State articles of incorporation templates represent the minimum amount of information you must provide for state approval, but there might be additional provisions you should provide. The IRS requires additional provisions for 501(c)(3) eligibility. State tax exemptions, licenses, B-corporation and other certifications, and even some banking purposes require additional provisions in the articles.

Quick Facts about Incorporating

Who should incorporate in Indiana?
- Profit corporations
- Nonprofit corporations
- Professional corporations

Is an attorney required?
No, using an attorney is not required. You can file yourself or consider one of our incorporation packages.

What does it cost to incorporate?
Profit corporations: $80 online, $90 by mail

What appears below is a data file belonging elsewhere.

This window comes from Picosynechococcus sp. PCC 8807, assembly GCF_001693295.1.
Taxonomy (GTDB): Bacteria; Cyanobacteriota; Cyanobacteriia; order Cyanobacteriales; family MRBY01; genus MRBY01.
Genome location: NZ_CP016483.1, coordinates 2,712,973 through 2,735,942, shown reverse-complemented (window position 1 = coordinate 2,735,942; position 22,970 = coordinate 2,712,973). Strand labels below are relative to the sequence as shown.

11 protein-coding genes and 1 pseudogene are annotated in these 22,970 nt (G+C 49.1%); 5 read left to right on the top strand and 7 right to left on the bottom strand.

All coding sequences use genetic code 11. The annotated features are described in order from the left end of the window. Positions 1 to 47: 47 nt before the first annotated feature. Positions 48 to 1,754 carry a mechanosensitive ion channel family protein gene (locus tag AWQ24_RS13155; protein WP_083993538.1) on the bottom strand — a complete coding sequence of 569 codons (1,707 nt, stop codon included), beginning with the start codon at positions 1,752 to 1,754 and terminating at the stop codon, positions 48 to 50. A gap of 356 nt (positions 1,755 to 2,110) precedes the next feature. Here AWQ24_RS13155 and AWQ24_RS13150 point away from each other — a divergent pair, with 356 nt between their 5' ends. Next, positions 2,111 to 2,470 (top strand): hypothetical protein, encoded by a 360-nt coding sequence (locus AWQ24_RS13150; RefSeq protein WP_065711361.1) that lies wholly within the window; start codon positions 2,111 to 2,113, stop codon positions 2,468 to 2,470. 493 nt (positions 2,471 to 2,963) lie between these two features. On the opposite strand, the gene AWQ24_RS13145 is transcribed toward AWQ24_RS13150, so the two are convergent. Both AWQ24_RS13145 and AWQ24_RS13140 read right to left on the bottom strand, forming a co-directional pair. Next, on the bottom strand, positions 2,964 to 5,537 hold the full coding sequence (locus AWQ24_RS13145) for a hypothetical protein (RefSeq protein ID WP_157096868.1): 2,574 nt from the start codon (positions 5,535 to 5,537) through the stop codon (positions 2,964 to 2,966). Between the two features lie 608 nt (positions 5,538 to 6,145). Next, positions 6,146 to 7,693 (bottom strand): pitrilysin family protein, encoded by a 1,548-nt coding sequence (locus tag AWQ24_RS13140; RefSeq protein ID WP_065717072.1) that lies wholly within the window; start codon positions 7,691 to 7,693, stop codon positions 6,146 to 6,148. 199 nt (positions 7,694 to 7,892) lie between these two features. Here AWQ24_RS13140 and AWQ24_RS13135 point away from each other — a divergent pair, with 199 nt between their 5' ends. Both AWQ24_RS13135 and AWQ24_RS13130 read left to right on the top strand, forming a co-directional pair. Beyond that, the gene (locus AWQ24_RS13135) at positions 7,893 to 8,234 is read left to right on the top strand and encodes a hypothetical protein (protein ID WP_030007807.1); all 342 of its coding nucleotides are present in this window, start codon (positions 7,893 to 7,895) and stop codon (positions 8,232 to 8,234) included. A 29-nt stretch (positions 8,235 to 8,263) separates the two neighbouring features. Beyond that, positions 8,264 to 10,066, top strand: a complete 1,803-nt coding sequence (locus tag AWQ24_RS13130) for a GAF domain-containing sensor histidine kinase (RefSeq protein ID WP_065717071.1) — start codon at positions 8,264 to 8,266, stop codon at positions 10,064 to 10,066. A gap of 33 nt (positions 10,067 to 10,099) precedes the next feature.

Nonprofit corporations: $25 online, $30 by mail

How long does the process take?
Online: in hours.
Walk-in and express mail: 1 business day
Mail: 3-5 business days.
Fax: 24 hours.

Who processes articles of incorporation?
Indiana Secretary of State Business Services Division

What is the governing statute?
Indiana Code (IC)

Business Corporations

Profit corporations and professional corporations


How to File Articles of Incorporation for a Business Corporation

Indiana profit articles of incorporation include the following information. Differences for professional corporations are noted. Certain accounting, architectural, engineering, attorneys, health care professionals, veterinarians, and real estate professionals are authorized to form a professional corporation in Indiana (IC 23-1.5-2-3. Note that some information is optional.